(Today’s blog post is part of a continuing series of personal stories about living with Trigeminal Neuralgia, the most painful diagnosis known to man.)
I draw a lot of analogies about living with TN. Actually, I draw a lot of analogies about everything in my life. Maybe it’s a coping mechanism. Maybe it’s the way I make sense of situations. Maybe it’s just because I have a lot of free time on my hands.
Whatever the reason, I’ve been thinking about the passage of time lately. I don’t mean in the life-span kind of way, that would be way too depressing. Rather, it is how I look at relatively small increments of time: a day, a week or a month.
Which leads me to Frogger.
If you’re not familiar with Frogger, it’s a video game where you’re the frog and you try to hop to safety while crossing a highway and a stream. All you really care about when playing the game is the next move. Cut your timing too short on the highway and you’re roadkill. Miss a log on the babbling brook and you’re rendered unconscious to sink beneath the briny deep.
I live my life like Frogger. I don’t really look at the long-range picture because I am too focused on just making it to the next spot in the road. That could be my doctor’s appointment on Wednesday or the family function on Saturday or even my next trip to the grocery store. “Once I get past blah-blah-blah,” has become the new way I think about time. And the “blah-blah-blah” doesn’t have to be a bad thing. It can be a dinner with friends or a party – something that the pre-TN me would be looking forward to with enthusiasm. (Okay, that’s not entirely true. I’m a bit of a loner so “enthusiasm” is kind of an exaggeration.) Now, I look to all events with anxiety. Am I going to be able to make it? If I go, what happens if my pain spikes? If I don’t go, will I piss someone off? I just try to get past whatever it is and land in a safe spot. Then I plan my next move.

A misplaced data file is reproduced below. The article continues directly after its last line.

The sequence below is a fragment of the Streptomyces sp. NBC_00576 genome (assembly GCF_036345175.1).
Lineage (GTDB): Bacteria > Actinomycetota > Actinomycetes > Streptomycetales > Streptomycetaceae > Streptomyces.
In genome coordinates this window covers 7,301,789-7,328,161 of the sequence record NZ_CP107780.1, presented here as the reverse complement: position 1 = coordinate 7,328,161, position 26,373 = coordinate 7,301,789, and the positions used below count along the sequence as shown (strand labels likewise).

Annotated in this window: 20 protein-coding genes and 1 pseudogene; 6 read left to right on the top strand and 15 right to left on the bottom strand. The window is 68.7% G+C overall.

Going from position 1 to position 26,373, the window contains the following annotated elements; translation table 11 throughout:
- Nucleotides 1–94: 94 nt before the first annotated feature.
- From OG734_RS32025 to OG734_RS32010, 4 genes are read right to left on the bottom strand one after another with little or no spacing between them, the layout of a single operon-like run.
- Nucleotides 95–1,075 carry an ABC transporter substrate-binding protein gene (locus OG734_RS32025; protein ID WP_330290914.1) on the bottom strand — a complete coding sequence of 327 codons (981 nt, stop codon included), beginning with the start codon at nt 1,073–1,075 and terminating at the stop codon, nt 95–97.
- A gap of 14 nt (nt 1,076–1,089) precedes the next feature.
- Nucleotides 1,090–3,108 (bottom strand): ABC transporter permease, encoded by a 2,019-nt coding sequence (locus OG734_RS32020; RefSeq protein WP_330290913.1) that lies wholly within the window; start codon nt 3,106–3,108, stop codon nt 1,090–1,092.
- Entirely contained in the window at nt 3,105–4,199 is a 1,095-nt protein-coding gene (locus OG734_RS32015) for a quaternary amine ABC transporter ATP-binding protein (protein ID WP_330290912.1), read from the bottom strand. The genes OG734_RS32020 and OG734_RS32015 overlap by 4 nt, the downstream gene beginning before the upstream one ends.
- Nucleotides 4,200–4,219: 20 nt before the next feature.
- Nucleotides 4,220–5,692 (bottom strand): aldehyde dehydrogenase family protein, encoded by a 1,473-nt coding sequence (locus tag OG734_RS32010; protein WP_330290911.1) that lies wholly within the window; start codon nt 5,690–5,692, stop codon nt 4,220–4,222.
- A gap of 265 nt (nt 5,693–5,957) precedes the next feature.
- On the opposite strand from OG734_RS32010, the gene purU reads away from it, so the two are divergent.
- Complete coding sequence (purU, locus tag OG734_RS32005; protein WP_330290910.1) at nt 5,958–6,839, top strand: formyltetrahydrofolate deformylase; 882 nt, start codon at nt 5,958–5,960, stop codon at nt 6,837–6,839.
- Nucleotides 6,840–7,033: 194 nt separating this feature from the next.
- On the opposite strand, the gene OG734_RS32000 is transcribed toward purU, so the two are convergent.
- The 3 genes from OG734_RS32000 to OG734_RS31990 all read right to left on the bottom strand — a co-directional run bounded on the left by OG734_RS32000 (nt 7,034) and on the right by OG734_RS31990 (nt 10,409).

I believe there’s always a blessing in every situation. So, I guess in this case, it’s that if life is a video game, it’s been rigged to be played for free. Otherwise, I think I would have run out of quarters a long time ago.